ALSO READHe was just escaping the mob: Father of farmer killed in Mandsaur agitation Maharashtra farmers' strike: Why a bountiful harvest drove them to anger Amid agitation, farmer suicides continue in Maharashtra Farmers' agitation: 56 arrested, over 100 detained in Mandsaur Madhya Pradesh farmers' agitation: BJP rattled, blames Congress for violence
The Maharashtra government has sought an explanation from a top IAS officer who wrote an article on last month's massive farmers agitation for a leading Marathi newspaper, an RTI reply revealed here on Saturday.
The IAS officer, Rajagopal Devara, found himself in a cleft stick after penning a commentary on the statewide farmers' agitation titled, 'Shetkari Ekjuticha Vijay' on June 25 in leading Marathi daily 'Lokasatta' of The Indian Express Group, said RTI activist Anil Galgali.
"I had sought information on the number of IAS officers who have been given specific permission for writing articles/columns in the media.
The government has informed that it has sought a 'clarification' from Devara, as this (above) article was written and published without permission," Galgali said.
The official reply to the RTI query said that in the five-year period between July 2012-June 2017, only three IAS officers have been granted permission by the government to write articles or editorials for the media.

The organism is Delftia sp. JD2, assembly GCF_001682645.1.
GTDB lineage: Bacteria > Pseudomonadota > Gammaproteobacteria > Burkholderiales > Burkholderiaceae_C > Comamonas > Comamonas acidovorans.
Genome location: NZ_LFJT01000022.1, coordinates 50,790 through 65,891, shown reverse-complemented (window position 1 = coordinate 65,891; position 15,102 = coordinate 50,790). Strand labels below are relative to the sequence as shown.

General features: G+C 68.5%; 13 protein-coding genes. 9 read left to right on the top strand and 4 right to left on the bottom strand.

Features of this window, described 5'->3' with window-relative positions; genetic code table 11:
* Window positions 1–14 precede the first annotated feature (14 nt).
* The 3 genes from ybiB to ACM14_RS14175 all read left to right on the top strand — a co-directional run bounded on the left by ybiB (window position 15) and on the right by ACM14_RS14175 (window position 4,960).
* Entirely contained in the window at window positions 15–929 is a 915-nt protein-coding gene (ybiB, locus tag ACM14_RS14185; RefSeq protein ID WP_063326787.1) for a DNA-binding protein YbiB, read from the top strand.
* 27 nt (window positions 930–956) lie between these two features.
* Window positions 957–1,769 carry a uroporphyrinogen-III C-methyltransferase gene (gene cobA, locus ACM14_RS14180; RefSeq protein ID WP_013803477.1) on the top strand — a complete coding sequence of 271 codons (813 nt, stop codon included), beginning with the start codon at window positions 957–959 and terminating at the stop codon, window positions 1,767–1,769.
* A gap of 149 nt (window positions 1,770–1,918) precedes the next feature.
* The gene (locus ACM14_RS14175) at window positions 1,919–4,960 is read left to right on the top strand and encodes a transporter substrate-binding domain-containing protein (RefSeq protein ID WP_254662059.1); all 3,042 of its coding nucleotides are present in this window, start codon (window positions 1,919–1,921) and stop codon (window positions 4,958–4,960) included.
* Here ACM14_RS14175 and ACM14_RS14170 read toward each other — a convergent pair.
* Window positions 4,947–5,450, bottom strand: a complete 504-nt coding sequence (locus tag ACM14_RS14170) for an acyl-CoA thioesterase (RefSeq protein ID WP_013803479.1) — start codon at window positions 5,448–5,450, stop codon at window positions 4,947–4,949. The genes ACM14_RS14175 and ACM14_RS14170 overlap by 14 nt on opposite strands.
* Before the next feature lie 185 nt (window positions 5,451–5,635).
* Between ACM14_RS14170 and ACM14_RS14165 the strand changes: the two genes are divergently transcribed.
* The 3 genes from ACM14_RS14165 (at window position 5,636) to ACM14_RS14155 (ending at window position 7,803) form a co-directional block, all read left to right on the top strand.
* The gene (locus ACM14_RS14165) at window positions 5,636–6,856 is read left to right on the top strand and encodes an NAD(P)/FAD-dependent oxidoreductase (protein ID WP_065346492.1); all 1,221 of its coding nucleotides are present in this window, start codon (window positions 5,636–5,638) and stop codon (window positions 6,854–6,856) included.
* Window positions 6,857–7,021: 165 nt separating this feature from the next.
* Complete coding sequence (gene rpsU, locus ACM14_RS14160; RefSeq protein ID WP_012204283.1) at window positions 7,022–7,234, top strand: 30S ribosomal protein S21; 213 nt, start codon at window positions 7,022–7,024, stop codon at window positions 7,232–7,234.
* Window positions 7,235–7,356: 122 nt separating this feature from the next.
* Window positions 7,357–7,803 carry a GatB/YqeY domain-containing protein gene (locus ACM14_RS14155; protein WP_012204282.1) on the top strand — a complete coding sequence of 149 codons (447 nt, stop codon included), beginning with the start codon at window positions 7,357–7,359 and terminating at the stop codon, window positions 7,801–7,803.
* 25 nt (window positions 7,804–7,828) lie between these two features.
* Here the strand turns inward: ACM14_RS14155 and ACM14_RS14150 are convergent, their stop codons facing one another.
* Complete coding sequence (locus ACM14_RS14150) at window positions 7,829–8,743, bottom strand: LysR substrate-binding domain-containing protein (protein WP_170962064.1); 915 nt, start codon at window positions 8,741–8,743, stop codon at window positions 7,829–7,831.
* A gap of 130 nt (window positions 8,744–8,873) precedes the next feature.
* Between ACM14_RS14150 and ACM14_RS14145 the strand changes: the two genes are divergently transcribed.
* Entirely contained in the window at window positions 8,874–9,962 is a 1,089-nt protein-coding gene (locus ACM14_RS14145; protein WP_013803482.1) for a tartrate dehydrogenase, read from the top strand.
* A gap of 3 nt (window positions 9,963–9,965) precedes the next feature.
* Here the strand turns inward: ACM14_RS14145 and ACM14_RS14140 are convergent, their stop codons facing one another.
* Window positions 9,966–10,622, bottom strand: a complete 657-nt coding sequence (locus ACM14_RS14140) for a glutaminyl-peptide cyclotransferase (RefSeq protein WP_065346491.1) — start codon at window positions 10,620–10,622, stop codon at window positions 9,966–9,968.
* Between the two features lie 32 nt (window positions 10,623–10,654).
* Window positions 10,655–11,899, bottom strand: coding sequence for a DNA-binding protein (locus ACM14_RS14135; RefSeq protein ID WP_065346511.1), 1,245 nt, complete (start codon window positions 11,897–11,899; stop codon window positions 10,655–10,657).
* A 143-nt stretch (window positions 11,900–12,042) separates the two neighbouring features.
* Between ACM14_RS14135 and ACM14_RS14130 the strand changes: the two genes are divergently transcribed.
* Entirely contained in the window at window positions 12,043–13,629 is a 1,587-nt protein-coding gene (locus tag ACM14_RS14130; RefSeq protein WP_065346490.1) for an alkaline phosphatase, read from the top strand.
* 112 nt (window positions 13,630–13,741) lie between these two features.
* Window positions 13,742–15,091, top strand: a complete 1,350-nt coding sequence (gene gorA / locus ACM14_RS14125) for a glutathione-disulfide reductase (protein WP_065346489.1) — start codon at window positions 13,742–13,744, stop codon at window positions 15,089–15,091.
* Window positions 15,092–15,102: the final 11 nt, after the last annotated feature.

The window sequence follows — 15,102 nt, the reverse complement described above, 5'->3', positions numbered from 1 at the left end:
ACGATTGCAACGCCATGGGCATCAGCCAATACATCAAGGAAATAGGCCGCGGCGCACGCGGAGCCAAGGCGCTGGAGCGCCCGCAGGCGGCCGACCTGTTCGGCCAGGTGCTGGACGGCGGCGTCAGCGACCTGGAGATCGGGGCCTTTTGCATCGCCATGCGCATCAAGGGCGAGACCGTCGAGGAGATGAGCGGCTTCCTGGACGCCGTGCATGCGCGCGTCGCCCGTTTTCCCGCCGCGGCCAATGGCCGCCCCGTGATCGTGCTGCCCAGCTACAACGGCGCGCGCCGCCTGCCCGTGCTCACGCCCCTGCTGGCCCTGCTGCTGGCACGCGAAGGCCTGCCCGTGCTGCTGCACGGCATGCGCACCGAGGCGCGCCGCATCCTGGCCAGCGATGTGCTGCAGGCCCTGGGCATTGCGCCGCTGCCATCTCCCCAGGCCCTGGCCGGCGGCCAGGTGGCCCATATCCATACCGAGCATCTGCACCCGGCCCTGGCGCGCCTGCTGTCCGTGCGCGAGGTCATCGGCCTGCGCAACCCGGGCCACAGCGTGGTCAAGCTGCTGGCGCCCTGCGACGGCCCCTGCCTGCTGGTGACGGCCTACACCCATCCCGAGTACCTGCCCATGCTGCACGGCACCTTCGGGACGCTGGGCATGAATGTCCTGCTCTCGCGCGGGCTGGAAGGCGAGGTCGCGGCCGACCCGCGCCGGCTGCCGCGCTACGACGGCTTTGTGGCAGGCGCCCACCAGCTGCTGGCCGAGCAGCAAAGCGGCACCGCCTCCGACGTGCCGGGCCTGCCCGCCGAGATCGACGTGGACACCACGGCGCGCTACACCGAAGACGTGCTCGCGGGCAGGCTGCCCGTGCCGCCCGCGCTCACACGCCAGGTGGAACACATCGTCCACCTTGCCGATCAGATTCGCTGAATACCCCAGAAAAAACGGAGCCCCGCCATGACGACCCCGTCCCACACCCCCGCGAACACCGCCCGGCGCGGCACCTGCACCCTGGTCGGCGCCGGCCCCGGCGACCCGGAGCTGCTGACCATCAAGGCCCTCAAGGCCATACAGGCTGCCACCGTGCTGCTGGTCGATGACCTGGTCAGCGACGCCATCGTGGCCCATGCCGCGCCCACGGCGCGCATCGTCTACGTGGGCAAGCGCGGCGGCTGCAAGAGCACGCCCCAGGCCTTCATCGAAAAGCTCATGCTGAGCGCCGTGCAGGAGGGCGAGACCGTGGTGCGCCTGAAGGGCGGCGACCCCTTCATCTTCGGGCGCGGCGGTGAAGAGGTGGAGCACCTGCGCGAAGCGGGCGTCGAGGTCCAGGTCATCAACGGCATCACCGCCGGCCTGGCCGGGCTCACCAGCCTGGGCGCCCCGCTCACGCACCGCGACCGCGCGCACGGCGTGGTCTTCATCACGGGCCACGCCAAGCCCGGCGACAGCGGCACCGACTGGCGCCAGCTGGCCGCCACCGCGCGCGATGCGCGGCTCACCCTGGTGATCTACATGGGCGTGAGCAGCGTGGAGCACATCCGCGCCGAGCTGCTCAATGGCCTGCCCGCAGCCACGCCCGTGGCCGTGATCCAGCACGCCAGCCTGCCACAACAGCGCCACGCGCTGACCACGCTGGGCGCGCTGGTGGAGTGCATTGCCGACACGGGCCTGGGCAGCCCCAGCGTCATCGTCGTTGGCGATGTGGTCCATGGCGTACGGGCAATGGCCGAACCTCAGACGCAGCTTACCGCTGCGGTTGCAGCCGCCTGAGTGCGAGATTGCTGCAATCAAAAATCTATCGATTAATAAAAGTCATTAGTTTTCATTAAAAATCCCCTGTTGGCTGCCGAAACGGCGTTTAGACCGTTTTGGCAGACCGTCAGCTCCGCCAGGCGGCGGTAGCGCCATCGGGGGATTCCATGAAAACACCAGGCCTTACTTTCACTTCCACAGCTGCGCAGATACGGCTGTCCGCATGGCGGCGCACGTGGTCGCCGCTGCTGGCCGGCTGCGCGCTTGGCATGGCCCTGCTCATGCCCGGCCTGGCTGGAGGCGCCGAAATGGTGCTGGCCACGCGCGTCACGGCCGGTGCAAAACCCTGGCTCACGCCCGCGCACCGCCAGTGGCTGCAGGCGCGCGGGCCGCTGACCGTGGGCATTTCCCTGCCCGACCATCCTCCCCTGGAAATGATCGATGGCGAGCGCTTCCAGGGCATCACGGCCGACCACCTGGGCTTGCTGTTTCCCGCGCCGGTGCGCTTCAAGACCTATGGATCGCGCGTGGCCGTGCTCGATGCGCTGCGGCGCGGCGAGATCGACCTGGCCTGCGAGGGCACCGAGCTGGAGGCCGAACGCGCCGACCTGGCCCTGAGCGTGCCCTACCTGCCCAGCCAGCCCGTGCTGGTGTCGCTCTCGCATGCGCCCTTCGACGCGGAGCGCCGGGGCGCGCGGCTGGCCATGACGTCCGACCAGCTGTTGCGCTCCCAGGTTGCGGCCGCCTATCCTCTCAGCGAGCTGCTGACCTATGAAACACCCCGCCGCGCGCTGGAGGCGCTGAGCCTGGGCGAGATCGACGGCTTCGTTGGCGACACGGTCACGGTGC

They include Under Secretary to the Governor Parimal Singh who was permitted to write an article on July 10, 2014 on 'Maharashtra State PESA Rules' for a semi-government quarterly publication 'Hakara' and Principal Secretary (Finance) Vijay Kumar was given the green signal to write a commentary on January 14, 2016 on 'Insolvency and Bankruptcy Code, 2015'.
Incidentally, Devara - when he was the Tribal Department Secretary, was granted permission to write a piece on August 31, 2016, on 'Agriculture Credit, Marketing, Cooperative Credit, Agriculture Finance Policies, Marketing Reform and other Agrorelated Issues', but not for his article on farmers issues in 'Lokasatta'.
Galgali said that every bureaucrat is mandated to seek government permission every time they want to write columns, editorials or express their views in the media, or could face action under the All India Services Law (Behaviour), 1968, rules under Sec. 6 & 7.
(Only the headline and picture of this report may have been reworked by the Business Standard staff; the rest of the content is auto-generated from a syndicated feed.)